Arriving in Addis

Arriving in Addis
Addis Ababa, Ethiopia

Addis Ababa, Ethiopia

Flying from Frankfurt to Addis Abbaba, we made a refueling stop in Jeddah, Saudi Arabia. Because of the Saudis’ strict laws regarding alcohol and women’s dress and behavior, those few of us who were continuing to Addis had to stay on the plane during this stop. We did get a pretty good view of the airport, which resembles a series of Bedouin tents, through the dusty haze of the desert. Most of the passengers who got off here were Muslims participating in the Hajj, the annual pilgrimage to Mecca.

Finally arriving in Addis, we were met at the airport and taken to the Wassamar Hotel, which will be our home in Addis for the next few days.

In the morning we explored the neighborhood around the hotel and bought Maggie a scarf to wear–we will be visiting many churches here, and the Ethiopian Orthodox faith requires women to cover their heads in church. Then we met Zeowdi (pronounced Zo-dee), the friendly driver who took us downtown and brought us back in her beat-up Lada taxi. Addis is at around 7700 ft. altitude and downtown is very hilly, so after exploring for a while we sat down for a refresher at the Ghion Hotel and met Ambo and St. George, who would turn out to be our friends for the rest of the trip.

My favorite part of the day was a visit to the Red Terror Museum. The Red Terror took place in the 1970s after the overthrow of Emperor Haile Selassie by Mengistu and the military junta known as the Derg. As many as half a million opponents were killed, imprisoned and tortured during this time. Our tour guide in the museum was himself a victim of the Red Terror.

In the evening we met the rest of our tour group and learned about our itinerary for the next two weeks. First thing the next morning we met our Addis tourguide Thomas, who showed us the Holy Trinity Cathedral and gave us our introduction to the Ethiopian brand of Orthodox Christianity. This is a very old tradition dating back at least to the 4th Century AD, and some would say as far back as 34 AD, two years after the crucifixion. Ethiopian Orthodox beliefs and practices are based equally on the Old and New testaments.

This poster of the two leaders of the church, the Archbishop of Ethiopia and the Patriarch of Alexandria, who is like the Pope of the whole Orthodox Church, was an omen of things to come. They would be the guests of honor at tonight’s Meskel Festival, which celebrates the finding of the True Cross in Ethiopia, by St. Helena, the mother of the Roman Emperor Constantine. Ethiopia is mentioned some 40 times in the Bible (it’s also called Cush in the Greek translation), and while we Westerners may be skeptical of some of their claims, there is certainly some Biblical evidence for them, and they definitely make for some fascinating reading!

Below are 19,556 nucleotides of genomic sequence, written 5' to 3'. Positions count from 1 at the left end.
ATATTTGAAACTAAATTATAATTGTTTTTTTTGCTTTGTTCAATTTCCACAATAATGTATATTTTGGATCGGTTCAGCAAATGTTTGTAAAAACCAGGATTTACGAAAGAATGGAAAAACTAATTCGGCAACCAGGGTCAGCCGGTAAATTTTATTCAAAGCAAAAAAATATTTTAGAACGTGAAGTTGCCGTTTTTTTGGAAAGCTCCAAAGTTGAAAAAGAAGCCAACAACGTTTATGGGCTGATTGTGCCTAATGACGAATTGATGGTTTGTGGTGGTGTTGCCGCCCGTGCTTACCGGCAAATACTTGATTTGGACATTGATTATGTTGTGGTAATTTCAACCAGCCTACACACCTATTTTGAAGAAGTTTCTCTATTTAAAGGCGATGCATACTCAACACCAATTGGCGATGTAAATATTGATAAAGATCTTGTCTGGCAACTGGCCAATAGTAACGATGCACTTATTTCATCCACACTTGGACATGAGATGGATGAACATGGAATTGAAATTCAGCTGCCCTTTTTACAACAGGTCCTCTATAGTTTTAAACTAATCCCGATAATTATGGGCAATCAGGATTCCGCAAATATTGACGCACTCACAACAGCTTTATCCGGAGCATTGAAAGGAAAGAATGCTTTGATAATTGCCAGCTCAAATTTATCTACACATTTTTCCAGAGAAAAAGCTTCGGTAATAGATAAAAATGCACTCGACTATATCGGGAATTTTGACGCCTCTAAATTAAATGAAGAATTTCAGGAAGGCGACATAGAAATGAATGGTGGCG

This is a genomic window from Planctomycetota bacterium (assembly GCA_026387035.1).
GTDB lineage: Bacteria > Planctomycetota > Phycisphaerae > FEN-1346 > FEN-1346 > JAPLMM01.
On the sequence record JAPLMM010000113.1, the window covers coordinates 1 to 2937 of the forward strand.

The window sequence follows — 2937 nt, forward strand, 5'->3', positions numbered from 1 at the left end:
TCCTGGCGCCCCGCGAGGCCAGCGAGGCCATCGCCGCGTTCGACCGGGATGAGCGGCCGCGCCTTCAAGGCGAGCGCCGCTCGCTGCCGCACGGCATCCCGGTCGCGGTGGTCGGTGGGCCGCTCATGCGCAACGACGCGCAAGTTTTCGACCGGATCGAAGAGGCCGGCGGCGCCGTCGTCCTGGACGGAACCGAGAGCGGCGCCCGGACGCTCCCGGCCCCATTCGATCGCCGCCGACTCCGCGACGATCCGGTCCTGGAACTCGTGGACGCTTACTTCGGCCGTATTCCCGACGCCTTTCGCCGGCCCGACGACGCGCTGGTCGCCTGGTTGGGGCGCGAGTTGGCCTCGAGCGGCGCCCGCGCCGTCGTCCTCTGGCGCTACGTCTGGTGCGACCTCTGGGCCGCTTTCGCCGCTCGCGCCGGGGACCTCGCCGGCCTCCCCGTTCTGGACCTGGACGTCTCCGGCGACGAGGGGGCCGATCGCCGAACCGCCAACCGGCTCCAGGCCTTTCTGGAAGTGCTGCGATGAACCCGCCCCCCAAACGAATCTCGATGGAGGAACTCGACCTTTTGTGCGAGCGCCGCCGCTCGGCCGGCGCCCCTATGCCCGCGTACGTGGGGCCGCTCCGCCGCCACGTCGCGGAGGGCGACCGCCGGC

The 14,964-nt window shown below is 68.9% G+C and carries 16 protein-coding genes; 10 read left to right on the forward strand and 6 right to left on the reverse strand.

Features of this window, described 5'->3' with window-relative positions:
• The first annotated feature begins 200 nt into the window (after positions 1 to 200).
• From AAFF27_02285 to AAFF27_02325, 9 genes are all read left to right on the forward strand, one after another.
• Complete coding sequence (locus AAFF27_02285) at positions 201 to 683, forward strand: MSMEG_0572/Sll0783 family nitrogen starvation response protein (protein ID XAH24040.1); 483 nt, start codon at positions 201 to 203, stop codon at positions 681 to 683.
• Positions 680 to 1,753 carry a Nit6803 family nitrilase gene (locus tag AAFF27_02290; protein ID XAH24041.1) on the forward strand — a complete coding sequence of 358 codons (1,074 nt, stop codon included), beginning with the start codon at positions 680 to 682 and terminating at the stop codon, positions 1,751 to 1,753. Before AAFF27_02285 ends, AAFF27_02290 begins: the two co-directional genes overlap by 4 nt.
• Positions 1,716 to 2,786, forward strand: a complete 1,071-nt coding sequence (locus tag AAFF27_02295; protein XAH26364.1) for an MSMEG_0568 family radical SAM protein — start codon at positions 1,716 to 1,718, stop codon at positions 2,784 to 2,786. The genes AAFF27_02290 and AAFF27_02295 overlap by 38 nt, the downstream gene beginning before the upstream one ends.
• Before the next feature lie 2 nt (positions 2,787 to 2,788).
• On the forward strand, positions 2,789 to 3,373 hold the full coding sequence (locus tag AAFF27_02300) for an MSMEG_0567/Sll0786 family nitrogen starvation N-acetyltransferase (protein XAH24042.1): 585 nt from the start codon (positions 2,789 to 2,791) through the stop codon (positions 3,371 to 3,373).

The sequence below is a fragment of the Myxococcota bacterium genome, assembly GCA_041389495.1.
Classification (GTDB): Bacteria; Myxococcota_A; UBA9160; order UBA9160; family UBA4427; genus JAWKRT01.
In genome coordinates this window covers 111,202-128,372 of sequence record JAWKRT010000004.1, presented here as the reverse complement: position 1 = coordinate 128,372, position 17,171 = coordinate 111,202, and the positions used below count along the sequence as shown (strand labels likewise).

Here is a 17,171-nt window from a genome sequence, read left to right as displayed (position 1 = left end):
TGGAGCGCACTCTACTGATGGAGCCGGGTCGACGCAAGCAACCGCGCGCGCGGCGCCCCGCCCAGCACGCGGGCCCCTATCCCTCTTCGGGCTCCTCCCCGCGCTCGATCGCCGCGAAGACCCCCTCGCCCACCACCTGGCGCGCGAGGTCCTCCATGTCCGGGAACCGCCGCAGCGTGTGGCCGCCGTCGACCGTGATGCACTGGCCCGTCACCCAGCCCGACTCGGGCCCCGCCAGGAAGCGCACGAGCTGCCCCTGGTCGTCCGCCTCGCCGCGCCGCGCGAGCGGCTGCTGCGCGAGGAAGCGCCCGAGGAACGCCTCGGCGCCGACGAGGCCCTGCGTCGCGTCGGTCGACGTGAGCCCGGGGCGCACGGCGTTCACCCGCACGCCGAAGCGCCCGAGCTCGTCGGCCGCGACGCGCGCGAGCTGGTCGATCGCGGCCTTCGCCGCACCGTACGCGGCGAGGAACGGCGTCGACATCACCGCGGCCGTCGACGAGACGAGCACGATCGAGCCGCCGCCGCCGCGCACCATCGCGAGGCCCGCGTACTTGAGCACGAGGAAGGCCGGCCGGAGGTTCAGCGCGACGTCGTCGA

But first we visited two excellent museums, the Ethnographic Museum on the campus of Addis’ University, and the National Museum of Ethiopia. The Ethnographic Museum describes the traditions and customs of every phase of life in Ethiopia, from birth to death.

The big draw at the National Museum is Lucy, the oldest known fossil of a human ancestor (Australopithecus Afarensis). Lucy was discovered in 1974 in the Afar region of the Great Rift Valley in northeastern Ethiopia. About 40% of the bones were found, and this recreation shows which bones we have and what the others might have looked like.

After a late lunch near the museum, our tour leader Lorna gave us the “press passes” she had secured so we could get great seats to witness the annual Meskel festival. This festival is celebrated in homes and churches all over the country, but nowhere with quite the extensive pageantry that happens in the downtown Meskel Square in Addis. Dozens of church groups come from all over the country, dressed in their traditional clothing, to participate. The festivities start in mid afternoon and go on until the grand finale just after sunset.

The children are handing out Meskel Daisies, a yellow flower that blooms only at this time of year. We will see many more of them as we travel around the Ethiopian highlands. There are thousands of people in the bleachers set up on the south side of the square, and more where we sat, in the tents alongside the reviewing stand on the north. The soldiers try valiantly to keep the crowd under control as everyone wants to get as close as possible. As sundown approaches a woman who is chosen to represent St. Helena rides in on a white horse, salutes the crowd, and lights the Demera, the bonfire whose smoke led St. Helena to her discovery of the True Cross.

One of my favorite moments in the festival was the arrival of this honor guard of elderly ladies and gentlemen in military uniforms. I was surprised to see women of that age in the military, and it was explained to us that these were people who had survived torture and imprisonment during the Red Terror. They were accorded a status of great honor by the government and they marched proudly in their full regalia.

Notice they are carrying the Red, Yellow and Green Ethiopian flag. This color scheme has been adopted by many African countries, and has become the favorite color scheme of the African Union, which has its headquarters just a few blocks from here, as well as the pan-African movement in general. Ethiopia commands a great deal of respect from other African countries as the only African country that was never colonized. The Italians tried occupying Ethiopia in the 1890s and 1930s, but the Ethiopians were eventually successful in booting them out. They did leave a legacy in the form of some excellent highway construction, as well as pizza and spaghetti, which are on the menu of almost every restaurant we visited on our tour!


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